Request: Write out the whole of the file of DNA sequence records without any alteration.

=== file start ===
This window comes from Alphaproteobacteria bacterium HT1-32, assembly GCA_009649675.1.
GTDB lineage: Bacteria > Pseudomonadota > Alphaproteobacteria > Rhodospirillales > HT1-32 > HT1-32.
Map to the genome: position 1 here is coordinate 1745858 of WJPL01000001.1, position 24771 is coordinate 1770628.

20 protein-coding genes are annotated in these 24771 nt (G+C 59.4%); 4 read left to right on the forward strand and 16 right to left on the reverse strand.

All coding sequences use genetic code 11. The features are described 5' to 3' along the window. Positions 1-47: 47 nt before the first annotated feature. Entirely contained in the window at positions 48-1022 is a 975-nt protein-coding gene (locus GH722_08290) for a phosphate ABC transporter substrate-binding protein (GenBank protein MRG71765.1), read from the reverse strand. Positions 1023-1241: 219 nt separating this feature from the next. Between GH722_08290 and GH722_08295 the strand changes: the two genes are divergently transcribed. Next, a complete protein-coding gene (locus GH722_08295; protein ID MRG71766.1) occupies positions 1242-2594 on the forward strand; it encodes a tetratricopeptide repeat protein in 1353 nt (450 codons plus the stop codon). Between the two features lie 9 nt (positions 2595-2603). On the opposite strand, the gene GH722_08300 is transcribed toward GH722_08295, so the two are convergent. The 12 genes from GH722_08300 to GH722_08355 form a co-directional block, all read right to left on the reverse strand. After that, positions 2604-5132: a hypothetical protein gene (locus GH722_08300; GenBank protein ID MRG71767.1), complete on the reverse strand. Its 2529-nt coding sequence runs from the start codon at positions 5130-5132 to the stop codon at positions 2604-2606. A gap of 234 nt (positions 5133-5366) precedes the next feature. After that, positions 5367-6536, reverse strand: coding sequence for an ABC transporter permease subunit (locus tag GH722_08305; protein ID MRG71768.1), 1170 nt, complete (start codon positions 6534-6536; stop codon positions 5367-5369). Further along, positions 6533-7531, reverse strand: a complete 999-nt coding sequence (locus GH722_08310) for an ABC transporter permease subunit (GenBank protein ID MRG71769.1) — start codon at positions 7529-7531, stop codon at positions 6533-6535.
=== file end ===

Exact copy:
This window comes from Alphaproteobacteria bacterium HT1-32, assembly GCA_009649675.1.
GTDB lineage: Bacteria > Pseudomonadota > Alphaproteobacteria > Rhodospirillales > HT1-32 > HT1-32.
Map to the genome: position 1 here is coordinate 1745858 of WJPL01000001.1, position 24771 is coordinate 1770628.

20 protein-coding genes are annotated in these 24771 nt (G+C 59.4%); 4 read left to right on the forward strand and 16 right to left on the reverse strand.

All coding sequences use genetic code 11. The features are described 5' to 3' along the window. Positions 1-47: 47 nt before the first annotated feature. Entirely contained in the window at positions 48-1022 is a 975-nt protein-coding gene (locus GH722_08290) for a phosphate ABC transporter substrate-binding protein (GenBank protein MRG71765.1), read from the reverse strand. Positions 1023-1241: 219 nt separating this feature from the next. Between GH722_08290 and GH722_08295 the strand changes: the two genes are divergently transcribed. Next, a complete protein-coding gene (locus GH722_08295; protein ID MRG71766.1) occupies positions 1242-2594 on the forward strand; it encodes a tetratricopeptide repeat protein in 1353 nt (450 codons plus the stop codon). Between the two features lie 9 nt (positions 2595-2603). On the opposite strand, the gene GH722_08300 is transcribed toward GH722_08295, so the two are convergent. The 12 genes from GH722_08300 to GH722_08355 form a co-directional block, all read right to left on the reverse strand. After that, positions 2604-5132: a hypothetical protein gene (locus GH722_08300; GenBank protein ID MRG71767.1), complete on the reverse strand. Its 2529-nt coding sequence runs from the start codon at positions 5130-5132 to the stop codon at positions 2604-2606. A gap of 234 nt (positions 5133-5366) precedes the next feature. After that, positions 5367-6536, reverse strand: coding sequence for an ABC transporter permease subunit (locus tag GH722_08305; protein ID MRG71768.1), 1170 nt, complete (start codon positions 6534-6536; stop codon positions 5367-5369). Further along, positions 6533-7531, reverse strand: a complete 999-nt coding sequence (locus GH722_08310) for an ABC transporter permease subunit (GenBank protein ID MRG71769.1) — start codon at positions 7529-7531, stop codon at positions 6533-6535.